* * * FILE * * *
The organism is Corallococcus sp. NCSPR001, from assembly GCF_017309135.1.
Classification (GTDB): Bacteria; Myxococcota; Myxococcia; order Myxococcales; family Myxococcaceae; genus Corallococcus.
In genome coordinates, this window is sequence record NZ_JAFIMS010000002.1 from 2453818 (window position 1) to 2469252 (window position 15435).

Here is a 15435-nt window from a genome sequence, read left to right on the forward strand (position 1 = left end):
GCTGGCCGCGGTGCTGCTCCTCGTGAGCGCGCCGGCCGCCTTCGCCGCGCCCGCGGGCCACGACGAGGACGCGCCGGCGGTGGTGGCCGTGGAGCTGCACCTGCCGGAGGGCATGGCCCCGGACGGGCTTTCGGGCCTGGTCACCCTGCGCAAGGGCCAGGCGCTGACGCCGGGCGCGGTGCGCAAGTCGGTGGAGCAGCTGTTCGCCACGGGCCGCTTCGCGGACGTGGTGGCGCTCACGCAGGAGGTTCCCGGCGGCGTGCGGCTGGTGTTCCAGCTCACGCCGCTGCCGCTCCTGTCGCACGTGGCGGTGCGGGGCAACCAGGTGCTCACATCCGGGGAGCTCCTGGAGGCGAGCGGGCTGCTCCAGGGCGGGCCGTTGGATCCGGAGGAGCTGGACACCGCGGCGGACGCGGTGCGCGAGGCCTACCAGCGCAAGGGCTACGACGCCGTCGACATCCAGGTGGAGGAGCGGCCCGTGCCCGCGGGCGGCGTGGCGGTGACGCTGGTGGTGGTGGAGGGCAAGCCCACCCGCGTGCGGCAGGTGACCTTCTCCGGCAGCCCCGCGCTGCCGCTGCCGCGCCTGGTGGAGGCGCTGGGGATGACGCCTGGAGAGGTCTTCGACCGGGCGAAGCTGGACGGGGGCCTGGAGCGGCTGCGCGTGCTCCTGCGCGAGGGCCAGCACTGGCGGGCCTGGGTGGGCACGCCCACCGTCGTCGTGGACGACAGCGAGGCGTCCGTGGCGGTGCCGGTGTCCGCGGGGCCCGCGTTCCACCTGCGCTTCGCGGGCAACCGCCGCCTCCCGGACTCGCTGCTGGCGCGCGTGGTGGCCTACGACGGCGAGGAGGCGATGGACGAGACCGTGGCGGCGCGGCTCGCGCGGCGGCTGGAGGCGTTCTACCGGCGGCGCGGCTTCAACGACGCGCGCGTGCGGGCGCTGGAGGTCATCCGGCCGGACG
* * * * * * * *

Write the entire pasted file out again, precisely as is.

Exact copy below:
The organism is Corallococcus sp. NCSPR001, from assembly GCF_017309135.1.
Classification (GTDB): Bacteria; Myxococcota; Myxococcia; order Myxococcales; family Myxococcaceae; genus Corallococcus.
In genome coordinates, this window is sequence record NZ_JAFIMS010000002.1 from 2453818 (window position 1) to 2469252 (window position 15435).

Here is a 15435-nt window from a genome sequence, read left to right on the forward strand (position 1 = left end):
GCTGGCCGCGGTGCTGCTCCTCGTGAGCGCGCCGGCCGCCTTCGCCGCGCCCGCGGGCCACGACGAGGACGCGCCGGCGGTGGTGGCCGTGGAGCTGCACCTGCCGGAGGGCATGGCCCCGGACGGGCTTTCGGGCCTGGTCACCCTGCGCAAGGGCCAGGCGCTGACGCCGGGCGCGGTGCGCAAGTCGGTGGAGCAGCTGTTCGCCACGGGCCGCTTCGCGGACGTGGTGGCGCTCACGCAGGAGGTTCCCGGCGGCGTGCGGCTGGTGTTCCAGCTCACGCCGCTGCCGCTCCTGTCGCACGTGGCGGTGCGGGGCAACCAGGTGCTCACATCCGGGGAGCTCCTGGAGGCGAGCGGGCTGCTCCAGGGCGGGCCGTTGGATCCGGAGGAGCTGGACACCGCGGCGGACGCGGTGCGCGAGGCCTACCAGCGCAAGGGCTACGACGCCGTCGACATCCAGGTGGAGGAGCGGCCCGTGCCCGCGGGCGGCGTGGCGGTGACGCTGGTGGTGGTGGAGGGCAAGCCCACCCGCGTGCGGCAGGTGACCTTCTCCGGCAGCCCCGCGCTGCCGCTGCCGCGCCTGGTGGAGGCGCTGGGGATGACGCCTGGAGAGGTCTTCGACCGGGCGAAGCTGGACGGGGGCCTGGAGCGGCTGCGCGTGCTCCTGCGCGAGGGCCAGCACTGGCGGGCCTGGGTGGGCACGCCCACCGTCGTCGTGGACGACAGCGAGGCGTCCGTGGCGGTGCCGGTGTCCGCGGGGCCCGCGTTCCACCTGCGCTTCGCGGGCAACCGCCGCCTCCCGGACTCGCTGCTGGCGCGCGTGGTGGCCTACGACGGCGAGGAGGCGATGGACGAGACCGTGGCGGCGCGGCTCGCGCGGCGGCTGGAGGCGTTCTACCGGCGGCGCGGCTTCAACGACGCGCGCGTGCGGGCGCTGGAGGTCATCCGGCCGGACG